Although the official name of the country is "Argentine Republic" which is "Argentina" in spanish. Just to confuse things "The Argentine" was used in English as the name of the country at least until the middle of the 20C

  • Interesting. The official name of the country suggests Argentine was the traditional/original correct adjective. Argentinian is more common in spoken English quite possibly (not in written, as shown by the NGram), though I still want to believe this stems from ignorance. – Noldorin Oct 16 '11 at 22:58
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    The "official" name is República Argentina. There isn't some special international authority defining the official translation into English for all countries using that language. Brits sometimes use the conventional long form Argentine Republic, but both we and the Argentine people use the same conventional short form Argentina. – FumbleFingers Oct 17 '11 at 1:26

I tried this Ngram.

enter image description here

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    -1 for linking to external resources without providing any real answer. The link becoming dead renders your answer completely useless. – RiMMER Oct 16 '11 at 3:45
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    Uploaded. Better? – GEdgar Oct 16 '11 at 12:30
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    @RiMMERΨ Seems a bit overly hostile.. – user13141 Oct 16 '11 at 12:35
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    @GEdgar: great to see the NGram, but it really needs some more commentary + context to make an answer to the question. – PLL Oct 16 '11 at 13:41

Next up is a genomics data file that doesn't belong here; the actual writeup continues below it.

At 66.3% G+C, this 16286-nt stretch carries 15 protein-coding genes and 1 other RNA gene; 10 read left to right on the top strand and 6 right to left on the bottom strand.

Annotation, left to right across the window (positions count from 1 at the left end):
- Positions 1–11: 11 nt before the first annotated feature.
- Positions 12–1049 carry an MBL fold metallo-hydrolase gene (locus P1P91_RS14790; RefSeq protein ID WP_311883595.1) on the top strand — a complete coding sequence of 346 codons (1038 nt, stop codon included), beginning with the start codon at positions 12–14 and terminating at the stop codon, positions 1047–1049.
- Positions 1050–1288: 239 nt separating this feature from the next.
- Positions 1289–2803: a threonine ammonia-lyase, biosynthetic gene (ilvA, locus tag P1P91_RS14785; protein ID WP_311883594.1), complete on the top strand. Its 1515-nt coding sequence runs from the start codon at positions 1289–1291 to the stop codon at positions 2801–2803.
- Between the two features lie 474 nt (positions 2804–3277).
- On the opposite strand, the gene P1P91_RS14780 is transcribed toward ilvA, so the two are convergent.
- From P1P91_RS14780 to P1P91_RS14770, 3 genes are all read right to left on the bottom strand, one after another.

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    I think the NGram makes the point clearly enough without any further commentary. But if you want the longer version, check with women rather than woman, and compare US/UK usage. Because of the Falklands, we Brits are more conscious of the issue anyway, and we almost always say Argentine women. – FumbleFingers Oct 16 '11 at 16:14

I would say: Argentina: the country. Argentine: Adjetive for things like argentine music, argentine wine,argentine food, etc. Argentinean or Argentinian: Demonym for people, i.e. I am argentinean, argentinean are friendly people, Nationality: Argentinean. This means people "from" the country Argentina are argentinean.

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    Whichever words you use, they should all begin with a capital A in written English. – tunny Nov 5 '14 at 10:17